A Union County, New Jersey, U.S. Postal Service (USPS) mail carrier made her initial court appearance for making false statements to obtain federal workers’ compensation benefits, Acting U.S. Attorney Rachael Honig announced.
Monique Gee, 38, of Hillside, New Jersey, is charged by complaint with one count of knowingly and willfully falsifying, concealing, and covering up a material fact, and making a false, fictitious, and fraudulent statement and representation in connection with the application for and receipt of federal workers’ compensation benefits. Gee made her initial appearance today by videoconference before U.S. Magistrate Judge Leda Dunn Wettre, and was released on $150,000 unsecured bond.
According to documents filed in this case and statements made in court:
Gee worked as a mail carrier for the USPS in Middletown, New Jersey. On June 1, 2016, Gee signed and certified a form in which she alleged she sustained a knee sprain while performing her duties on that date. On subsequent forms, Gee certified that she did not receive earnings from employment outside of her federal job. However, an investigation revealed that Gee operated a business from which she received substantial income. During the investigation, an undercover law enforcement officer placed an order from Gee’s business and made a payment for the order to Gee via a mobile payment platform. As a result of her false representations, Gee received more than $150,000 in federal workers’ compensation benefits to which she was not entitled.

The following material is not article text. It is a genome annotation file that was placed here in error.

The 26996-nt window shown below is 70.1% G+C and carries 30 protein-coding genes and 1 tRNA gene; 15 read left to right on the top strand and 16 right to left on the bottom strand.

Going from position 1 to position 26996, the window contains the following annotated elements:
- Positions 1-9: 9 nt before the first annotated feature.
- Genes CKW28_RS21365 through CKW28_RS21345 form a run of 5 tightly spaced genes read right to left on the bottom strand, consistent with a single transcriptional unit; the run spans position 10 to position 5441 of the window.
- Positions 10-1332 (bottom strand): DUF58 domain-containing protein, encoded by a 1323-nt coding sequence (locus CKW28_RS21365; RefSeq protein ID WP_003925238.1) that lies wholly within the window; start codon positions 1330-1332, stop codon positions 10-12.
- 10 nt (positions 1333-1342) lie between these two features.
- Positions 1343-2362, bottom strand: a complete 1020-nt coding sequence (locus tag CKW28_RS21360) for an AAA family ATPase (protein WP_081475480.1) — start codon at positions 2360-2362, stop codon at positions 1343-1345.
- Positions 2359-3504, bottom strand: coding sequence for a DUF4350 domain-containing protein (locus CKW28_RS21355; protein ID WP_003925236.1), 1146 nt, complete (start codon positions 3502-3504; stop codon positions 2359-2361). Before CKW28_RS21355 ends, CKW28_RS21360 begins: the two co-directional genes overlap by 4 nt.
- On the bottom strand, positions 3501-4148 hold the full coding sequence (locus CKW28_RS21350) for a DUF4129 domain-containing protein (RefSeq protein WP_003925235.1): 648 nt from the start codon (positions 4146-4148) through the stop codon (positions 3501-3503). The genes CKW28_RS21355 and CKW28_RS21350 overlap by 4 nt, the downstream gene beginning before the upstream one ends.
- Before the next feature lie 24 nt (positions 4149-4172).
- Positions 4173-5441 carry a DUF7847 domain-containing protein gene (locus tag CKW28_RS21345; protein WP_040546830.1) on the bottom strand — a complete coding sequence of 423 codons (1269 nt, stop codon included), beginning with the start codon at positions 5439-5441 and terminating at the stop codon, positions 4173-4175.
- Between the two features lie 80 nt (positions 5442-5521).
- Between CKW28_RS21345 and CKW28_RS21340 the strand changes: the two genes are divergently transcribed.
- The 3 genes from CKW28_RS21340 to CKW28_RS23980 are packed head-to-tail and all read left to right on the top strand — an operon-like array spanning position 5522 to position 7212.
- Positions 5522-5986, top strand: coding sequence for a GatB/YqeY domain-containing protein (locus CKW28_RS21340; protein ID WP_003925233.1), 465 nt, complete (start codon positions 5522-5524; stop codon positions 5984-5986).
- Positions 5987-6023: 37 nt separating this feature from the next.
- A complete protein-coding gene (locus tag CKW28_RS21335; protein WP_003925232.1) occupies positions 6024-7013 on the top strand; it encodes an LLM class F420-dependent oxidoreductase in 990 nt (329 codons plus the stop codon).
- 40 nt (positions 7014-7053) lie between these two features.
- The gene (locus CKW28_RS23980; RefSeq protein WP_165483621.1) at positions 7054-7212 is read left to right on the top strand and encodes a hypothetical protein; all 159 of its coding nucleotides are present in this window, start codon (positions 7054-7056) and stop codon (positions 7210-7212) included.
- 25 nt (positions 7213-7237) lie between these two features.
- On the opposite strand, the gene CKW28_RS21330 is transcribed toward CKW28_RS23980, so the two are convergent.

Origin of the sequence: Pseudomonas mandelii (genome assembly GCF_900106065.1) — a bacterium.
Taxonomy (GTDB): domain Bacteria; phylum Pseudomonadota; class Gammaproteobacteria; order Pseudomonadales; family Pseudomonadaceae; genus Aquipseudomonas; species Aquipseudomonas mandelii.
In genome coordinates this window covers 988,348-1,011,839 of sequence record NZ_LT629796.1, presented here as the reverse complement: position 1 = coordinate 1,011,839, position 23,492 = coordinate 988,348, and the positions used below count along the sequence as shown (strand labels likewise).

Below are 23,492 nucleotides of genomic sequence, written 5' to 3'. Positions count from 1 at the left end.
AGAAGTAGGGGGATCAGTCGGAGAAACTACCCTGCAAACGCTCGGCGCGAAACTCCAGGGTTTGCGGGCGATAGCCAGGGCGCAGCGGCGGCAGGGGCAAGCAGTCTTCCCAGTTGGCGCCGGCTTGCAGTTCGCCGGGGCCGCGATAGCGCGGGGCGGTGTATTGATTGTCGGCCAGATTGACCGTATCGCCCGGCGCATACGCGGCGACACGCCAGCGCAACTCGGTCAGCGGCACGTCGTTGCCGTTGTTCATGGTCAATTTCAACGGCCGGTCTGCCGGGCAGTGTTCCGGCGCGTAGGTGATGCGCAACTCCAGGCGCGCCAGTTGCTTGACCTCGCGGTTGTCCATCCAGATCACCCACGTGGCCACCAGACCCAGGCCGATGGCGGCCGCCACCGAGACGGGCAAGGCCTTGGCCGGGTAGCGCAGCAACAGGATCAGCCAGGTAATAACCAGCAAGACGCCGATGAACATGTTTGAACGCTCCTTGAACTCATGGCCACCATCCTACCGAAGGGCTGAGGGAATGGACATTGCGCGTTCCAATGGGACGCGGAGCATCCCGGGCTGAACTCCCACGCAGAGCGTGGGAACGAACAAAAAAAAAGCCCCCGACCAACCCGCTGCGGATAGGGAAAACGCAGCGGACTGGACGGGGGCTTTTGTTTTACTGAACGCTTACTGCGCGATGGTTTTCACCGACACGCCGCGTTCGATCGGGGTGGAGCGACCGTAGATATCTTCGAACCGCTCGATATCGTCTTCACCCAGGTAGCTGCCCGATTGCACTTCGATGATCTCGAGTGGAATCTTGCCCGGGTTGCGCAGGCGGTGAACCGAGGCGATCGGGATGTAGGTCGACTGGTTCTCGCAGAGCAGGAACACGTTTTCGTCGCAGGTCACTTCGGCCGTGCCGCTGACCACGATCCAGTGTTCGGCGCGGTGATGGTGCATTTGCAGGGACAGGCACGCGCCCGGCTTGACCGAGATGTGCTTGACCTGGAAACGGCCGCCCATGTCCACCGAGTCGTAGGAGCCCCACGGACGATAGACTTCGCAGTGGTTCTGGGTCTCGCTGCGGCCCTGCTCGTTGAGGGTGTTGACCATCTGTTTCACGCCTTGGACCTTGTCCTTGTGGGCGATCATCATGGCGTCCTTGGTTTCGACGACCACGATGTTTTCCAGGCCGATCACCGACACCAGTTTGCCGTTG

The count of making false statements to obtain federal workers’ compensation benefits carries a maximum penalty of five years in prison and a $250,000 fine.
Acting U.S. Attorney Honig credited members of the USPS Office of Inspector General, under the direction of Special Agent in Charge Matthew Modafferi, Northeast Area Field Office, with the investigation leading to the charges.
The government is represented by Assistant U.S. Attorney Mark J. Pesce of the U.S. Attorney’s Office’s OCDETF/Narcotics Unit in Newark.
The charge and allegations contained in the complaint are merely accusations, and the defendant is presumed innocent unless and until proven guilty.